If you’re just joining us, here’s the story so far.
Tickling Butterflies is an epic fantasy, containing 128 fairy tales that together create one huge story. We are in the middle:
The Boy Who Couldn’t Cry
(Containing the preposterous tale of the boy who couldn’t cry.)
The three of us, said Benjamin Miller, were headed into the town on the island of the Land of No Respect, when we came upon a very sad little boy.
The boy was no older than eight. He appeared healthy and well fed, but his face was sad, and he was busy throwing rocks at the whipped-creamed sands.
I stopped, and said, “Young boy, why are you so sad?”
The young boy looked up at me, and with a sour face, said, “It’s a long story. You don’t want to hear it.”
“I have a little time,” I said. “What happened? What’s your story?”
“It’s like this,” said the boy. “My name is Emil, and I’m a rule breaker! If there is a rule, I break it. My parents always tell me what to do and I always try to do the opposite. I always get into trouble, and that is why they always catch me. And when they catch me, they always tell me to go to the shed and think about what I did.
“Well, I did. I thought about it, and I decided that it was time I broke the rules and regulations of the Land of No Respect!”
“The rules and regulations?” I said. Fred the Farting Ferret, who had allowed us entry to the island, had also spoken of rules and regulations.
“Yes,” Emil continued. “There are only a few rules and regulations to the Land of No Respect, and my Dad had taught me all of them since the day I was born. Rule one: You have to fall down at least five times a day.”
The three of us looked at each other. We had the same puzzled look you have now, King John the Cute.
The boy continued, “Rule two: You have to get pie in your face at least three times a day.”
Once more, the three of us exchanged look.
“It makes sense,” Ochi said. “Perhaps it explains the whipped cream all over.”
“Do you mind?” interrupted the boy. “I’m telling a story!”
We apologized and Emil continued. “Rule three: You have to go to the bathroom twice a day, just because it’s funny.”
I kept a serious face and did not dare to look at Sylvia or at Ochi.
“Rule four: You can only cry if it’s funny.”
“I’m sorry,” Sylvia interrupted. “What was that rule again?”
“Are you deaf?” shouted the boy. “Rule four is ‘You can only cry if it’s funny’. There are a few more rules, but this one is the stupidest rule ever! So last week I decided to break that rule. I pulled my sister’s hair, just so she could insult me. She did, and I was insulted, and I wanted to cry. But I couldn’t, because it wasn’t funny!”
“Ah,” Sylvia nodded, although she did not understand at all. The two of us nodded, as well. But we did not understand it, either.
“Every morning since then, when I woke up,” the boy continued, “I did something that was supposed to make me cry. I went out and kicked a big rock. It hurt me, and I wanted to cry, but I couldn’t, because it wasn’t funny!”
“Ah,” the three of us said together.
“The next day I pulled out my own hairs, and it really hurt. But I still couldn’t cry, because it wasn’t funny!”
“Ah,” we said together again.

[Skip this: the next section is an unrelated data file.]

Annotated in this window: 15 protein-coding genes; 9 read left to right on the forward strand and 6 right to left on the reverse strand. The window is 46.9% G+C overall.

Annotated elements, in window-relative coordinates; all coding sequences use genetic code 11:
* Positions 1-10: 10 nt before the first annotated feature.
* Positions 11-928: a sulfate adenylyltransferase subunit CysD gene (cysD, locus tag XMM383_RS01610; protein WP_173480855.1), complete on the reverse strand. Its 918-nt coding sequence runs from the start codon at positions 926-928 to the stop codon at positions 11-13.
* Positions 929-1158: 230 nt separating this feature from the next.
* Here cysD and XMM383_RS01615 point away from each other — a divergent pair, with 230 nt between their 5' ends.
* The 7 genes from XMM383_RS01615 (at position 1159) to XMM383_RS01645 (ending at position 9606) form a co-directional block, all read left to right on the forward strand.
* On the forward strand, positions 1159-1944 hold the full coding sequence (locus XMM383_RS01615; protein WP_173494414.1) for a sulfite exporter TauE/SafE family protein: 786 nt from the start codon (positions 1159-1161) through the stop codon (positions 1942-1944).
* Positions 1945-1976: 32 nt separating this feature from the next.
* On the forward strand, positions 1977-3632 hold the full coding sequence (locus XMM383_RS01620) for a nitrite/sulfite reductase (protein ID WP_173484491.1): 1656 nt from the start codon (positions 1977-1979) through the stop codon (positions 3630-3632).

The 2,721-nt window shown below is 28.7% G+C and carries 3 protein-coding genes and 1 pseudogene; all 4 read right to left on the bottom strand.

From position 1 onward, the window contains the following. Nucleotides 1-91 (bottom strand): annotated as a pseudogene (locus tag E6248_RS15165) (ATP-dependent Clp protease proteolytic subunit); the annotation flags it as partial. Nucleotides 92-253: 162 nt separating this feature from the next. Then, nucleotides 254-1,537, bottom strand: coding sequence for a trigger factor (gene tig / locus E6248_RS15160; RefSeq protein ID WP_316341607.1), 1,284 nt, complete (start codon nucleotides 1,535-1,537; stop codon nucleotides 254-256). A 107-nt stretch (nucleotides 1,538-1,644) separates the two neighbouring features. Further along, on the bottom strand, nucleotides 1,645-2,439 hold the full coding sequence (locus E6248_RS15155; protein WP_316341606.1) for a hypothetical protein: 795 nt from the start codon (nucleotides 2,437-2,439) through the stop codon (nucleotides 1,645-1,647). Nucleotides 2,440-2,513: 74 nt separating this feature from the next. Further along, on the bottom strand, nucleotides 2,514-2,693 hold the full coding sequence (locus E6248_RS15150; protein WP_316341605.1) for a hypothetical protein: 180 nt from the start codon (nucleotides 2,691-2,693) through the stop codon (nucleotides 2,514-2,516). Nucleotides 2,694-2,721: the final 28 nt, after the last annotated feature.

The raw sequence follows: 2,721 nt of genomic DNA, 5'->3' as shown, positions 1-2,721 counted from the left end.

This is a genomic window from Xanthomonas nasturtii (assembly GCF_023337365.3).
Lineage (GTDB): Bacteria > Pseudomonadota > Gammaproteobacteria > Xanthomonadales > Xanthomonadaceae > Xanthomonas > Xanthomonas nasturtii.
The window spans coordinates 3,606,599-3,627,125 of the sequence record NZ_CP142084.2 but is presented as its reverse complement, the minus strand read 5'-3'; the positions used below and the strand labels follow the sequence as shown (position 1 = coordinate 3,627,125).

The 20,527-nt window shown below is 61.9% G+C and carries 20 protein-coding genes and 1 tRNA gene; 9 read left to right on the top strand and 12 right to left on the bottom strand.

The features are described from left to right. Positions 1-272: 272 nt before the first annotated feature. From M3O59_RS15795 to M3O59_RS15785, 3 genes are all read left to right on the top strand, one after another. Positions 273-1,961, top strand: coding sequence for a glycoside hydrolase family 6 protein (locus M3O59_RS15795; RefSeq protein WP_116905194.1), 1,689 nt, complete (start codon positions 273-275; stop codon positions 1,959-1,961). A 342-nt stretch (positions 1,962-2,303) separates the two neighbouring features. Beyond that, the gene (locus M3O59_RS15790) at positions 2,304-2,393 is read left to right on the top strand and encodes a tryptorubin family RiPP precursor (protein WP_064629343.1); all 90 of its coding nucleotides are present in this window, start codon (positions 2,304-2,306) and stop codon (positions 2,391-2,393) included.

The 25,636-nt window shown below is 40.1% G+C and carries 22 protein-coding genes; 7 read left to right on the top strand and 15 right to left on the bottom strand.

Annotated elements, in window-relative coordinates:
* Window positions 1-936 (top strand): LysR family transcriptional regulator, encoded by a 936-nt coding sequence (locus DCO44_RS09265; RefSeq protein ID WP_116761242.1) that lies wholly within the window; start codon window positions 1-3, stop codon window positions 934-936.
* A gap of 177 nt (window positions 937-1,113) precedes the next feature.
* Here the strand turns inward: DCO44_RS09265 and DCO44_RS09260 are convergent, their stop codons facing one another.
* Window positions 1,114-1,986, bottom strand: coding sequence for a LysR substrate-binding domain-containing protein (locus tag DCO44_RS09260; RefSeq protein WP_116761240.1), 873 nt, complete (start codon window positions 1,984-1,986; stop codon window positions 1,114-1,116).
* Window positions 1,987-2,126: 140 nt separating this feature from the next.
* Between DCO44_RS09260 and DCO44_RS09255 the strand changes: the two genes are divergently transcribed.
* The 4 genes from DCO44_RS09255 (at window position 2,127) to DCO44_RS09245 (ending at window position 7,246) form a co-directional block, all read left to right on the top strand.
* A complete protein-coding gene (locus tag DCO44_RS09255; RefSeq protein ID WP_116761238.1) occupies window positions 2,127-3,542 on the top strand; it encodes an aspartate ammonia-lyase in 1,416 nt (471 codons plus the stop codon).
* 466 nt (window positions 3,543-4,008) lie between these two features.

“I got my sister to hit me. And she did. But I still couldn’t cry, because it wasn’t funny!”
“I’ve been doing sad and hurtful things all week, just to make me sad and hurt, so that I could cry. But every time, I couldn’t cry because it wasn’t funny.”
“Benjamin,” Ochi whispered in my right ear. “This land is stranger and more outlandish than I had thought.”
I shushed Ochi, and the boy continued. “I want to cry. I need to cry. I’m sad, don’t you understand? I’m sad!”
“I see your prob—”
“I want to cry and I ca-ha-ha-ha-han’t!” On that last word, the boy began to cry. He could hardly say the last word for crying.
The boy looked at me harshly, “What are you doing?”
“Nothing,” I answered, clamping my mouth shut.
“Why can’t I cry-eye-eye-eye-eye!” The boy cried.
I put a hand over his face to hide his mouth. The boy was unaware that he was crying.
“When do I get to cry-eye-eye-eye-eye! No one lets me cry-eye-eye-eye-eye!”
“Excuse me, little boy,” Ochi said.
“Help me! I need to cry-eye-eye-eye-eye! Why can’t I cry-eye-eye-eye-eye! It’s so sa-a-a-a-a-a-d!”
“Little boy,” Ochi said with insistence. “Have you noticed that you’re crying now?”
The boy looked aside and saw Sylvia and I were giggling. “I’m sorry, I’m sorry,” she said. “I don’t mean to laugh when you’re crying.”
The boy stopped crying immediately. “Well, if you laugh at it, that takes all the fun out of crying!” The boy, no longer appearing sad, began to walk off back into town, “You ruined it for me! Thanks a lot!”
The three of us looked after the boy, as he ran down the path they had come. Suddenly, he slipped on the creamy sand, and fell on his behind.
I was worried for a second. Then I heard the boy shout happily, “That’s two today!”
I laughed again, then Sylvia laughed again, then we looked at Ochi.
“This is a strange and outlandish land, I tell you,” said Ochi. “And my arm hurts.”
Sylvia shrugged. “Strange and outlandish is what we came looking for. Surely, this boy’s story is different from the stories of all other creatures we have met in the Land of All Legends. Come, the town is near. We’ll get you a doctor.”
And so the three of us headed into town.
King John the Cute, this has been the story of our first encounter with the true strangeness of the Land of All Legends. Are you sure you want to hear more?
“Certainly,” said King John the Cute. “Please.”
“All right, then,” said Benjamin Miller. “Continue listening.”
(To be continued on Sunday…)